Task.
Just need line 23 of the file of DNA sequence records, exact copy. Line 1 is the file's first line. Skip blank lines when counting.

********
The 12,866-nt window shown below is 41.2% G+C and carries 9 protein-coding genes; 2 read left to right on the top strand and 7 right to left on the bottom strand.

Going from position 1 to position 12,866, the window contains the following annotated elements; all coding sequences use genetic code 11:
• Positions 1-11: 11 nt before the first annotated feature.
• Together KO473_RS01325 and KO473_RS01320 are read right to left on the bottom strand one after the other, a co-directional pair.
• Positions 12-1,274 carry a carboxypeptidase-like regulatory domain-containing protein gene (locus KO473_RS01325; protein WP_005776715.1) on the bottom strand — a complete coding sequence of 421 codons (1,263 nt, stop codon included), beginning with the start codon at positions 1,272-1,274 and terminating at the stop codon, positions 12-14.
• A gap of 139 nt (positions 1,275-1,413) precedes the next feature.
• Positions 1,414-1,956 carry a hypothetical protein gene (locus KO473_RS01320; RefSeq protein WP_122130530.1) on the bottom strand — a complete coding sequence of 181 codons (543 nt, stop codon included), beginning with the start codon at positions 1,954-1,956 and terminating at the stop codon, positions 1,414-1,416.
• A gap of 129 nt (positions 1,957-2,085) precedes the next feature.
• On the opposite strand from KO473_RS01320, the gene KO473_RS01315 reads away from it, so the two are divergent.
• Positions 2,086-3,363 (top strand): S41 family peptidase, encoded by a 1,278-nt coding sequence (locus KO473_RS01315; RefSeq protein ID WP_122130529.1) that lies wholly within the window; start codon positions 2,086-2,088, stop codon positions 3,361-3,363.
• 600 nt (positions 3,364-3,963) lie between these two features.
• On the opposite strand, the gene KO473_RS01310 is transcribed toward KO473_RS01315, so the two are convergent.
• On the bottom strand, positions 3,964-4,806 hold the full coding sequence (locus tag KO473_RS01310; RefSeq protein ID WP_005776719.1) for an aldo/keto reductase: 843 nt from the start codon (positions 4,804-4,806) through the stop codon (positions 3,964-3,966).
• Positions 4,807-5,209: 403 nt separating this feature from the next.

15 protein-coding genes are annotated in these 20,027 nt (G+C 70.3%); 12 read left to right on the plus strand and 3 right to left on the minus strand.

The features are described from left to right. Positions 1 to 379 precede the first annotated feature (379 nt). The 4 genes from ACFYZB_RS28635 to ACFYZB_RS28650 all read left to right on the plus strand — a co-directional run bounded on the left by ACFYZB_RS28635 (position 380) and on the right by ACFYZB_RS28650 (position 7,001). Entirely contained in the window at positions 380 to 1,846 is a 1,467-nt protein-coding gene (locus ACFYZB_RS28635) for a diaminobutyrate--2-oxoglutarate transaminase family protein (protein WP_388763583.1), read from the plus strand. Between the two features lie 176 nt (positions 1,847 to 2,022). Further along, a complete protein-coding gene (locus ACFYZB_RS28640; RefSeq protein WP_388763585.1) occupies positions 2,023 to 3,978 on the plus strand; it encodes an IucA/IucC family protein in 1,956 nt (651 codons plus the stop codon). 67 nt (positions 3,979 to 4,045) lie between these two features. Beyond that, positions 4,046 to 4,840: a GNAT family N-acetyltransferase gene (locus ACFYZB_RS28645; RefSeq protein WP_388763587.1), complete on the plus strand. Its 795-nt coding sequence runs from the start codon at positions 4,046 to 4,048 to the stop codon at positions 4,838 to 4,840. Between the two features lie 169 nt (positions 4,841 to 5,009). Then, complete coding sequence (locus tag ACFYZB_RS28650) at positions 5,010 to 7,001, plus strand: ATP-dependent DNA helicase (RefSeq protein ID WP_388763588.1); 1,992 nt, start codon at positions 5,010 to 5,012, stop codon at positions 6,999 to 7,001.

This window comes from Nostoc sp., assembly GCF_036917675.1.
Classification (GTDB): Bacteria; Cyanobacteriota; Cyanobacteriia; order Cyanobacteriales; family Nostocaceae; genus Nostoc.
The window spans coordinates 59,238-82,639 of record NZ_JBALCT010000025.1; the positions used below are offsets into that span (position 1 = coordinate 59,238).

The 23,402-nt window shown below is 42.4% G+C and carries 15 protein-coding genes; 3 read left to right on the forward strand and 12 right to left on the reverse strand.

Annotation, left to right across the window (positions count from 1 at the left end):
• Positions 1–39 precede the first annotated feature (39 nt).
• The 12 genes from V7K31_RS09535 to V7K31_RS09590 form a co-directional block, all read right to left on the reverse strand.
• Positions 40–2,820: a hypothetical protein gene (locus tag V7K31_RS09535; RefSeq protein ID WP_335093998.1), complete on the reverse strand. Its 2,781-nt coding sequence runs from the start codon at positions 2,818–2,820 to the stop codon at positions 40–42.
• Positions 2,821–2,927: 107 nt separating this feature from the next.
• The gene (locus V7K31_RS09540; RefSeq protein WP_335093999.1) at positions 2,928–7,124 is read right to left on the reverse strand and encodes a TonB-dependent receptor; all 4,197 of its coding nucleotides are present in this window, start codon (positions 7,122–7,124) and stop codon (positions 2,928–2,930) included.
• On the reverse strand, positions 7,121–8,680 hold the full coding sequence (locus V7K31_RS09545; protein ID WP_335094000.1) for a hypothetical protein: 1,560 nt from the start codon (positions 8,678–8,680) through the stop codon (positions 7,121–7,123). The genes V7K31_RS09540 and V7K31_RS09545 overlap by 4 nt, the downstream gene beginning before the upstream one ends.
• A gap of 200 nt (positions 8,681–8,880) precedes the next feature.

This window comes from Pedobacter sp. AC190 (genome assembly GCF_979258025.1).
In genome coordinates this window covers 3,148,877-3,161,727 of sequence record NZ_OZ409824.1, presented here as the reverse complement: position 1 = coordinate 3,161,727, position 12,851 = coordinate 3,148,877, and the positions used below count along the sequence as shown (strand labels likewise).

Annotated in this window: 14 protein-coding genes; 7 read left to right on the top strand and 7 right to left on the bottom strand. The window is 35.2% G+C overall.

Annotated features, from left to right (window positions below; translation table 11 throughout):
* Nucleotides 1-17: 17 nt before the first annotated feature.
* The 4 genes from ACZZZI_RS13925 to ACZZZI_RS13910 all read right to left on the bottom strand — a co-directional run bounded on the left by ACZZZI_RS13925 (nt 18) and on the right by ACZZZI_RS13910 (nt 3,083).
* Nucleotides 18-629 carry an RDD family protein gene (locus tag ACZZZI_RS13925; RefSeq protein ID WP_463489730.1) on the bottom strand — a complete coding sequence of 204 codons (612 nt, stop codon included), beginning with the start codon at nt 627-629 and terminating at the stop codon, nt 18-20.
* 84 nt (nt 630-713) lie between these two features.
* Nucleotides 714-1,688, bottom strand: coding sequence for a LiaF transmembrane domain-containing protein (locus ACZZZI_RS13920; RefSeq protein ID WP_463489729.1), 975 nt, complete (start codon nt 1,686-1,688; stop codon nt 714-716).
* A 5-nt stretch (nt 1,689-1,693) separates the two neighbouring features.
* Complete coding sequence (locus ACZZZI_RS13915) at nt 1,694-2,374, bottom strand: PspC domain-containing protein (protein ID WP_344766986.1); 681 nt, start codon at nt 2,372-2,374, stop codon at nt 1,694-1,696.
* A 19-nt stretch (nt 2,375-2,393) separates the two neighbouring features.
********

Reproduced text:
• The 12 genes from V7K31_RS09535 to V7K31_RS09590 form a co-directional block, all read right to left on the reverse strand.